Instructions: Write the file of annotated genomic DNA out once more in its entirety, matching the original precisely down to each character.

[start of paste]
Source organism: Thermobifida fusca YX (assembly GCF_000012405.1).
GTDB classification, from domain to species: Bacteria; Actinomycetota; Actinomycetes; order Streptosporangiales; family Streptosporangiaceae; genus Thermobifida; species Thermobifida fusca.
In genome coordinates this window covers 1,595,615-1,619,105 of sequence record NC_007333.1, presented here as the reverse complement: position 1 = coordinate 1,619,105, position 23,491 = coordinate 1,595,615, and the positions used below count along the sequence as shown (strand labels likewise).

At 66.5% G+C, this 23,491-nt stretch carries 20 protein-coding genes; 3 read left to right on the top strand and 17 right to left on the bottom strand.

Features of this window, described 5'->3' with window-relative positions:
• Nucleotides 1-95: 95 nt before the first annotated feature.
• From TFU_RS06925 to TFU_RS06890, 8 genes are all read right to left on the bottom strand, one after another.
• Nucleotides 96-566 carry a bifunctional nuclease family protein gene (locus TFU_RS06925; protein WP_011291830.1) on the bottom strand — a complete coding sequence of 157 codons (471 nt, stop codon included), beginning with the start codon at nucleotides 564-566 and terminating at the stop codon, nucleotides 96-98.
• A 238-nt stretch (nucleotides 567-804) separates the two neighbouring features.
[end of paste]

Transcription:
Source organism: Thermobifida fusca YX (assembly GCF_000012405.1).
GTDB classification, from domain to species: Bacteria; Actinomycetota; Actinomycetes; order Streptosporangiales; family Streptosporangiaceae; genus Thermobifida; species Thermobifida fusca.
In genome coordinates this window covers 1,595,615-1,619,105 of sequence record NC_007333.1, presented here as the reverse complement: position 1 = coordinate 1,619,105, position 23,491 = coordinate 1,595,615, and the positions used below count along the sequence as shown (strand labels likewise).

At 66.5% G+C, this 23,491-nt stretch carries 20 protein-coding genes; 3 read left to right on the top strand and 17 right to left on the bottom strand.

Features of this window, described 5'->3' with window-relative positions:
• Nucleotides 1-95: 95 nt before the first annotated feature.
• From TFU_RS06925 to TFU_RS06890, 8 genes are all read right to left on the bottom strand, one after another.
• Nucleotides 96-566 carry a bifunctional nuclease family protein gene (locus TFU_RS06925; protein WP_011291830.1) on the bottom strand — a complete coding sequence of 157 codons (471 nt, stop codon included), beginning with the start codon at nucleotides 564-566 and terminating at the stop codon, nucleotides 96-98.
• A 238-nt stretch (nucleotides 567-804) separates the two neighbouring features.